Research shows the success of a bacterial community depends on its shape.
The Acoustical Society of America has presented its Gold Medal for 1996 to Dr. Ira Dyer, Weber-Shaughness Professor of Ocean Engineering, "for contributions to ocean acoustics, structural acoustics and aeroacoustics and for service to the Society."
In a tribute accompanying the award, Professor Arthur B. Baggeroer of the Department of Ocean Engineering and Dr. Peter Mikhalevsky of Science Application International, Inc., a former MIT faculty member, write that Professor Dyer's research has had a "profound impact" on acoustics over a career spanning nearly five decades.
His research focused on the statistics of ambient noise, they write, especially as related to distant shipping, leading to fundamental new insight on the nature of acoustic fluctuations in the ocean. In 1975 Professor Dyer launched a program, still continuing, which has studied reverberation, propagation and ambient noise in the Arctic. In the meantime, he has become the leading expert on ambient noise mechanics. "Whereas others gathered and summarized data, he explored the fundamental mechanisms of the noise and its coupling to the ocean," the tribute said.
"In the last few years," it continued, Professor Dyer "has led MIT's efforts in structural acoustics. He and his students are now making seminal contributions on the backscattering and radiating by complex objects as well as new methods for their control."
Professor Dyer obtained three degrees in physics from MIT, the SB in 1949, SM in 1951 and PhD in 1954. After his graduate study he joined Bolt, Beranek and Newman, Inc., where he remained until 1971, when he became head of what was then the Department of Naval Architecture and Marine Engineering and director of Sea Grant at MIT.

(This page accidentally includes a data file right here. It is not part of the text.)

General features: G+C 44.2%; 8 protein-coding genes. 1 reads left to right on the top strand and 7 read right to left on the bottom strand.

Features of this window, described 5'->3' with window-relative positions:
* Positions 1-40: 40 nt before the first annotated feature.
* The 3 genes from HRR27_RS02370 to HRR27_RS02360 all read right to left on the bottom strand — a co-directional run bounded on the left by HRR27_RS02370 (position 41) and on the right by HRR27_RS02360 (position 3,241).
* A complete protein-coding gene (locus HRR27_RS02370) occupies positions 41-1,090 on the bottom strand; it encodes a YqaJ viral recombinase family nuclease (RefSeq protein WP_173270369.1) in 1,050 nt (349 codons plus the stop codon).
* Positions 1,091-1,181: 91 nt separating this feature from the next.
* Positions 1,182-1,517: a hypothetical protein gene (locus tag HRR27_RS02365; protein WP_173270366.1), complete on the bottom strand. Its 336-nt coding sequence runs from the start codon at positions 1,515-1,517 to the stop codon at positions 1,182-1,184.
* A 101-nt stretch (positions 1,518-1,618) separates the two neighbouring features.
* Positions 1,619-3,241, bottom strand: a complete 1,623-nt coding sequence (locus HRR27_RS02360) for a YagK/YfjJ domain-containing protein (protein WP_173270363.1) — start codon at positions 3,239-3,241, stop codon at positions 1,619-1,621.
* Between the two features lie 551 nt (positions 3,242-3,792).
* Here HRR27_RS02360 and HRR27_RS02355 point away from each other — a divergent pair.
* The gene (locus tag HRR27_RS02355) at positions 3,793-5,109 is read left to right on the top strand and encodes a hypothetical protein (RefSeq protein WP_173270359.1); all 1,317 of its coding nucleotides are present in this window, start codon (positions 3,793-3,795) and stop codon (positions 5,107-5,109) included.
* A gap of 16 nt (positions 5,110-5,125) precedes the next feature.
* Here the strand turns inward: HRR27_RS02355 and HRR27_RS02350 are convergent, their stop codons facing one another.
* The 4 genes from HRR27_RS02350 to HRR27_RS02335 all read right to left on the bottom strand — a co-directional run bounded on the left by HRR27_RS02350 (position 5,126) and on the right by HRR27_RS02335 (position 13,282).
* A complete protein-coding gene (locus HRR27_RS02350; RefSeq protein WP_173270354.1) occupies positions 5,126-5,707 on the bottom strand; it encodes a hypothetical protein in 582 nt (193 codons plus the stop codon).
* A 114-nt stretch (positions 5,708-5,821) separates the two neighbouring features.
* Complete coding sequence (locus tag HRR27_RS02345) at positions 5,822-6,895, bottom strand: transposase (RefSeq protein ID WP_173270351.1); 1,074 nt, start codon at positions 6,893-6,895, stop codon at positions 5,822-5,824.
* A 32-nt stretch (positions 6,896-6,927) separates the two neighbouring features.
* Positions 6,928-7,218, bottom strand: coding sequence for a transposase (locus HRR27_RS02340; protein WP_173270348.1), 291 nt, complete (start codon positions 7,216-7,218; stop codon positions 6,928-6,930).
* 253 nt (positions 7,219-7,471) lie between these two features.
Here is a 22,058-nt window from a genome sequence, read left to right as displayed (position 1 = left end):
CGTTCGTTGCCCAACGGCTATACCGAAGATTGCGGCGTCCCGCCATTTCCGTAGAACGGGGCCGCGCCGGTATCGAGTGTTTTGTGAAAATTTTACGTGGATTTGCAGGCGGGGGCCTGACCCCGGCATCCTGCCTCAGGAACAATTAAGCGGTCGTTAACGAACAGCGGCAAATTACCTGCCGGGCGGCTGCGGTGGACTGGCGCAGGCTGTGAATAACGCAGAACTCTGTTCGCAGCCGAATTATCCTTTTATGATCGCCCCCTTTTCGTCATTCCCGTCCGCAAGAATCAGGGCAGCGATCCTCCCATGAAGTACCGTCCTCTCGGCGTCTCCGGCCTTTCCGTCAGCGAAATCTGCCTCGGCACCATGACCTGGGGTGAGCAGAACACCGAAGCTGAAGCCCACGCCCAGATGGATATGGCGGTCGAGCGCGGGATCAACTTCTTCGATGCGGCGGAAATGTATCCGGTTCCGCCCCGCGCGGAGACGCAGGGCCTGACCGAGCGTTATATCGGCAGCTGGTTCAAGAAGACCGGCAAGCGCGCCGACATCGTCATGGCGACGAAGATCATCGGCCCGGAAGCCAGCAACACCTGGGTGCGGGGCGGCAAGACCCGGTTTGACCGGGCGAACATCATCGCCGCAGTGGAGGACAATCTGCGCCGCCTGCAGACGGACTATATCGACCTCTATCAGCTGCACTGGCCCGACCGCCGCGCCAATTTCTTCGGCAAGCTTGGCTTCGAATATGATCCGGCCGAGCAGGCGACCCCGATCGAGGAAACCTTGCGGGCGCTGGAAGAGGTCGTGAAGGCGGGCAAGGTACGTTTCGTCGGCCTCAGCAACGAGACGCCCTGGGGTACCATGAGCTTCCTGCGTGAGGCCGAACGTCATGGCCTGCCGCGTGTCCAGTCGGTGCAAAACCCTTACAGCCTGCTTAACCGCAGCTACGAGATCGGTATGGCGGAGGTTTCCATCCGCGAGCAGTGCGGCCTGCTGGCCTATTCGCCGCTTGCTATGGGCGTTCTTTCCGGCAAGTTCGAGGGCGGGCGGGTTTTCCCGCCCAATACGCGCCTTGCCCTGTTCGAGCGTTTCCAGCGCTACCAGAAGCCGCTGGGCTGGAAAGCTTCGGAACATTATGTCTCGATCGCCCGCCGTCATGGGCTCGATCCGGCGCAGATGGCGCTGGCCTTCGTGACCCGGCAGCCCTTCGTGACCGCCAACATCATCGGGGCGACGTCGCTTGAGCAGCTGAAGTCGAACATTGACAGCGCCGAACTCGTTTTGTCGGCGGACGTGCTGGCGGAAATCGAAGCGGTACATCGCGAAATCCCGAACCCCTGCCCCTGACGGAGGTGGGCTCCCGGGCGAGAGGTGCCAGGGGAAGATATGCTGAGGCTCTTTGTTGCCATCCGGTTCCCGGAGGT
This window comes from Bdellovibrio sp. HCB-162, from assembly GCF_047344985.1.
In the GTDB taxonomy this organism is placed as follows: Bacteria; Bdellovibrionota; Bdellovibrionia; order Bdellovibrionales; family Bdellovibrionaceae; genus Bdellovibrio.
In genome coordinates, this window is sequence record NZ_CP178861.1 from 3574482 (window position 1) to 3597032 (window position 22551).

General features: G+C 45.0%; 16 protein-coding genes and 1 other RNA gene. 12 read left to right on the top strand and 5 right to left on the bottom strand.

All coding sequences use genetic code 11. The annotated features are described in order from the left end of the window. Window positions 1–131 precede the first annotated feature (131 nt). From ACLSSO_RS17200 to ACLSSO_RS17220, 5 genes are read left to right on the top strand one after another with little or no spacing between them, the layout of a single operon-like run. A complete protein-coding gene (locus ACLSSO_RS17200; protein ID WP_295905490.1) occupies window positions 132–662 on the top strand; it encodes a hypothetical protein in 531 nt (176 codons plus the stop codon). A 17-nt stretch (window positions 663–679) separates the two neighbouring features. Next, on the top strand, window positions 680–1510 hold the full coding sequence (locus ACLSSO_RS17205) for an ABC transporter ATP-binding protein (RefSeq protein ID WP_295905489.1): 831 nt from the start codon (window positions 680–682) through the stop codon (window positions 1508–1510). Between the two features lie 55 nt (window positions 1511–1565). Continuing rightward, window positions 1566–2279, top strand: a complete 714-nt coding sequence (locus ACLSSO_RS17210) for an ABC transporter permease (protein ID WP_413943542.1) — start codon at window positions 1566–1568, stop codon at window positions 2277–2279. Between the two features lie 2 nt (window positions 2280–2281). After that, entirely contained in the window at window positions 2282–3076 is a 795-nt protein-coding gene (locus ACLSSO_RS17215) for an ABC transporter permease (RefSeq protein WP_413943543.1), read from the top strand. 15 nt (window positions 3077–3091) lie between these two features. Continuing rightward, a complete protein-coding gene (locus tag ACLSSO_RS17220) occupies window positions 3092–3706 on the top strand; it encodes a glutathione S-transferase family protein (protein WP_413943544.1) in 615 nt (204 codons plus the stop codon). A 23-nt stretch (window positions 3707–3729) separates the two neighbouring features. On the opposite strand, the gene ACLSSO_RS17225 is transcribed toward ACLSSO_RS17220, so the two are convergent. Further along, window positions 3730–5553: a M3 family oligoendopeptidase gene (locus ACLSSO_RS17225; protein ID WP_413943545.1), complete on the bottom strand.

"He soon led the department into new areas in ocean engineering which emphasized learning about the ocean environment," Drs. Baggeroer and Mikhalevsky write. "The character of the department was changed profoundly and its new name and status. is now known worldwide. At the same time, under Ira's leadership as director. the Sea Grant program, which was created to stimulate research and the wise use of the oceans, became a model, often emulated."
The tribute also praised Professor Dyer's teaching, commenting that he developed a graduate program in ocean acoustics and also nurtured several new subjects in that field, especially in conjunction with the MIT-Woods Hole Joint Program. It adds that Professor Dyer is known as "a consummate lecturer with a clarity that makes it all but impossible not to learn in his class."
Professor Dyer has served the Acoustical Society of America as president, vice president and executive council member. Previous Gold Medal winners included three former faculty members, the late Philip M. Morse in 1973, Leo L. Beranek in 1975 and Richard H. Bolt in 1979.
A story in the May 15 issue of Tech Talk that named three previous faculty winners of the Acoustical Society of America's Gold Medal--won this year by Professor Ira Dyer--should have included a fourth. He is Dr. Kenneth N. Stevens, Clarence Joseph LeBel Professor of Electrical Engineering and head of the department's Speech Communication Group, who was awarded the 1995 medal.
A version of this article appeared in MIT Tech Talk on May 15, 1996.